Enjoying 150 years of trout in Tasmania

THE 150th anniversary of trout arriving in Tasmania was yesterday celebrated at the Australian Fly Fishing Museum at Clarendon, near Evandale.

Museum volunteer co-ordinator Brad Gawne was on hand to explain the trout story to its visitors.

He said trout had a strong connection with Clarendon and Tasmanian trout were the basis of fisheries in other states and New Zealand.

Mr Gawne said although yesterday was the 150th anniversary of trout arriving in the state from England, fly-fishing had a much longer story.

Ancient sources credit a man in Macedonia using a form of fly-fishing to catch a fish 2000 years ago and then more than 400 years ago a person in Japan used a bamboo pole, silk line and silkworm bait to catch fish.

Mr Gawne said the museum used storyboards, equipment displays and talks to explain fly-fishing.

Trout is just one aspect of many events and venues included in this year's Tasmanian Heritage Festival.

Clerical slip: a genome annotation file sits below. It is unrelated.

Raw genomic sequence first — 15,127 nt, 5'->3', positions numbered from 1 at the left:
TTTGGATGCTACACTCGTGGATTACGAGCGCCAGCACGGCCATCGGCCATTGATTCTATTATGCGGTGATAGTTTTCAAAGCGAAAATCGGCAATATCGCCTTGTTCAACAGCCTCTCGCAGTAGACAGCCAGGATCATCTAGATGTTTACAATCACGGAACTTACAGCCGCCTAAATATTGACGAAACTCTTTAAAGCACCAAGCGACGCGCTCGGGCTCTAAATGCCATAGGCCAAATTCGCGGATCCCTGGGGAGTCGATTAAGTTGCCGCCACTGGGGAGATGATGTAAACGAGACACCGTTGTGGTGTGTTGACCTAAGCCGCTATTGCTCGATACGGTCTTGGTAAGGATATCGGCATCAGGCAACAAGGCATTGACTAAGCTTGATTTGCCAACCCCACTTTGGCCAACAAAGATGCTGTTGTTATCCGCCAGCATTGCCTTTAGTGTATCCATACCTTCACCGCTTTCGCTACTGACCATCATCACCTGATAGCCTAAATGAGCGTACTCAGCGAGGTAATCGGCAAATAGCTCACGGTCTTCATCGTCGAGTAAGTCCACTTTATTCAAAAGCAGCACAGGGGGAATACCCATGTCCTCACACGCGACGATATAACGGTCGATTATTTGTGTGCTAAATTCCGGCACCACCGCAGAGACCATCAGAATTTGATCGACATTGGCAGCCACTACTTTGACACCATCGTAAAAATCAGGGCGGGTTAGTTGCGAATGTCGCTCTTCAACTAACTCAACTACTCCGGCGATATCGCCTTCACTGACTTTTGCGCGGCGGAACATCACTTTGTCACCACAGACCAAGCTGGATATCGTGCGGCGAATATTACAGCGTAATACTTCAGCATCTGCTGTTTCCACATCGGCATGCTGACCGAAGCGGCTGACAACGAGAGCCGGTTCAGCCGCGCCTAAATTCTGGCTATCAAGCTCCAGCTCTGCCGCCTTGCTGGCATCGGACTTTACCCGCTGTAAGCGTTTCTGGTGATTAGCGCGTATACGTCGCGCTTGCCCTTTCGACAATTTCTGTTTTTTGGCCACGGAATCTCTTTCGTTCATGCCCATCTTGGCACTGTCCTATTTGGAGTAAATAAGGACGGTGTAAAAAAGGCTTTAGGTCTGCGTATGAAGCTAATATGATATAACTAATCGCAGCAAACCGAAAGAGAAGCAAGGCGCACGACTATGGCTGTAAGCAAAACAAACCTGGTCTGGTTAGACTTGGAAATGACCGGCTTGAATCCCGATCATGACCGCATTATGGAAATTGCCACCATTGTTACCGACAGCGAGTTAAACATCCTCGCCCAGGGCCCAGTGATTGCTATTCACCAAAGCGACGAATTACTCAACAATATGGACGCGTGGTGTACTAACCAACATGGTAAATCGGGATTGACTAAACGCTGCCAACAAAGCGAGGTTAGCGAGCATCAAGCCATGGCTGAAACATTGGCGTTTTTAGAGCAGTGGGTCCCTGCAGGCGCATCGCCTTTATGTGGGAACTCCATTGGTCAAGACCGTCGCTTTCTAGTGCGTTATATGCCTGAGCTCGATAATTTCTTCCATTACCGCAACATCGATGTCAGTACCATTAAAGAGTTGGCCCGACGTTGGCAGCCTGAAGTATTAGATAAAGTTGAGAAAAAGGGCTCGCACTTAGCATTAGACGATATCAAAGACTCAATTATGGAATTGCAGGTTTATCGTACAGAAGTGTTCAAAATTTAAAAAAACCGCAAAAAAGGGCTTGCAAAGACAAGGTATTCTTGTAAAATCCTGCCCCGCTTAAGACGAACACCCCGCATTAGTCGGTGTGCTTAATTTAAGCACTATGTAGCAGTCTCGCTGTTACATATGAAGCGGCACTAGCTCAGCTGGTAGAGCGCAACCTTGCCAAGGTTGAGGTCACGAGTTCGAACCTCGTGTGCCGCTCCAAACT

National Trust events and special promotions manager Hilary Keeley said the history group had been ``thinking outside the square'' to come up with fun, family friendly events.

On May 24, dinner event A Conversation with Josef Chromy will tell the story of the successful Northern entrepreneur.

Clarendon will host a classic car display on May 25, with a funny and inspiring discussion, Chicks with Grit and a Token Bloke in Launceston the night before.

There will also be debates on immigration, Bass Strait transport, and artist Mandy Hunniford will give insights on her work.

Australian Fly Fishing Museum volunteer co-ordinator Brad Gawne with a collection of lures. Picture: NEIL RICHARDSON

Australian Fly Fishing Museum volunteer co-ordinator Brad Gawne with a collection of lures. Picture: NEIL RICHARDSON

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